In the first part of this paper on the institutional reform of broadcasting in the Heisei era, the author examined the reorganization of the broadcast-related legal system and other issues. This second part reflects on the discussions focusing on the rules on programs.As reviewed in the first part, in the course of reorganizing the legal system and revising regulations regarding the broadcasting business structure, unconventional agents such as the IT Strategic Headquarters of the Cabinet Secretariat joined the discussion around 2000, and new ideas of overhauling the legal system were emerged. Meanwhile, the rules of programs were discussed separately from these processes. Similarly, institutional revisions were often prompted by individual issues related to certain programs rather than in response to the convergence of broadcasting and telecommunications.For example, the 1997 reform of Broadcasting Act intensified the functions of deliberative bodies for broadcast programs, which was prompted by various problems surrounding different programs that had occurred prior to the reform. Likewise, the 2010 reorganization of the legal system tightened regulations, including the obligation to publicize the classification of the broadcast program, which was also triggered by criticism against TV shopping programs that had taken place right before the revision.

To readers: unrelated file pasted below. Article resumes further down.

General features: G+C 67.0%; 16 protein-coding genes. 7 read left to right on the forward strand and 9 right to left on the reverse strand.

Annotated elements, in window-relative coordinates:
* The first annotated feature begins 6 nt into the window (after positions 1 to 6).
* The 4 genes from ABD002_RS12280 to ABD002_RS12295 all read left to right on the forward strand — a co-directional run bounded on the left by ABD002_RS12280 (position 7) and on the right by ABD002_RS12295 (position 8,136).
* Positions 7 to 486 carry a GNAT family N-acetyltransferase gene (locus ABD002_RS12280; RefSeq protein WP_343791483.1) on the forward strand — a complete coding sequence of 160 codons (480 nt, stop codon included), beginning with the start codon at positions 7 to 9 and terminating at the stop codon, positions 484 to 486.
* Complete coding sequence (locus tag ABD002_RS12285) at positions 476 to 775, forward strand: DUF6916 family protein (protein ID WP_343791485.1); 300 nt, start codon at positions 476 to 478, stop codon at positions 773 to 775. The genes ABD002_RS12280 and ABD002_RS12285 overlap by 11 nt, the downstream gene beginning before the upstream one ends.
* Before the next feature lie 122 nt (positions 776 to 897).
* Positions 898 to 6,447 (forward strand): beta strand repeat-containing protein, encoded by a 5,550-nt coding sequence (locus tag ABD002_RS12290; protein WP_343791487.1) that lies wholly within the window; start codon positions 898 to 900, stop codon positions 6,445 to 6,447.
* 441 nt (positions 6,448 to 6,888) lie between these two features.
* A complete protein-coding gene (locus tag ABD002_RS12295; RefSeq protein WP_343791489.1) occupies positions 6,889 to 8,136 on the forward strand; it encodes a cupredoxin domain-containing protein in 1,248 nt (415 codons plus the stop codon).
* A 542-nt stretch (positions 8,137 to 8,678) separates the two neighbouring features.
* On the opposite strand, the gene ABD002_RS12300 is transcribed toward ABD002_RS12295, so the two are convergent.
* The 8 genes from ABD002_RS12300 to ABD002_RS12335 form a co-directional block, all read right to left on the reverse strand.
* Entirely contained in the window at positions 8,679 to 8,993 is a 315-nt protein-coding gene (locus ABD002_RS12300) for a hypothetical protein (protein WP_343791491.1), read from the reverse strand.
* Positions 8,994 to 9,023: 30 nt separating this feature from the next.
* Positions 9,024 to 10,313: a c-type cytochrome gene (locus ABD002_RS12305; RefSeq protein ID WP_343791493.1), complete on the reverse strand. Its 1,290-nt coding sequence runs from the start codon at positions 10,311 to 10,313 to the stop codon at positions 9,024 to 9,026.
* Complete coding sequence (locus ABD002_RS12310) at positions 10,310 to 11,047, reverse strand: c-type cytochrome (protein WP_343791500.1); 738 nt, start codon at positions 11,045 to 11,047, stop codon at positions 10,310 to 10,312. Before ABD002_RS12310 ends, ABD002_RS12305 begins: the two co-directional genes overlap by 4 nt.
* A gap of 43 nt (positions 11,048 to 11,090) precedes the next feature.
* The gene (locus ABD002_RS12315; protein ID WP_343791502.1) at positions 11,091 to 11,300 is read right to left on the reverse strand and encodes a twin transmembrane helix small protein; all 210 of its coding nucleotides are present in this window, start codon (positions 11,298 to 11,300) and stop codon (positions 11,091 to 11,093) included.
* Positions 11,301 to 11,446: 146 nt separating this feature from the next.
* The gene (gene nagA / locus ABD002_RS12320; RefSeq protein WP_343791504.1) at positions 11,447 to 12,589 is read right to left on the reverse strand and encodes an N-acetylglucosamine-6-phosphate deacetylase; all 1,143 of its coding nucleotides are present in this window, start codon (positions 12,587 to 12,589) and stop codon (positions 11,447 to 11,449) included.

In this way, in the revision of the broadcasting institution in the Heisei era, the broadcasting business structure, such as the principle of excluding multiple ownership of the media, and the rules of programs were often examined in separate contexts. Since the structural reform of the broadcasting business eventually affects the content of programs by securing plurality, diversity, and regionality, it is presumably reasonable to consider the reform in conjunction with the rules of programs to achieve the goals. However, sufficient efforts have not been made to comprehensively examine these two areas.The revision of broadcasting institution is ongoing even in the Reiwa era. In doing so, it has become crucial to comprehensively examine the institution by re-identifying the goals of broadcasting policy, taking into consideration the evolution of information sphere in recent years.
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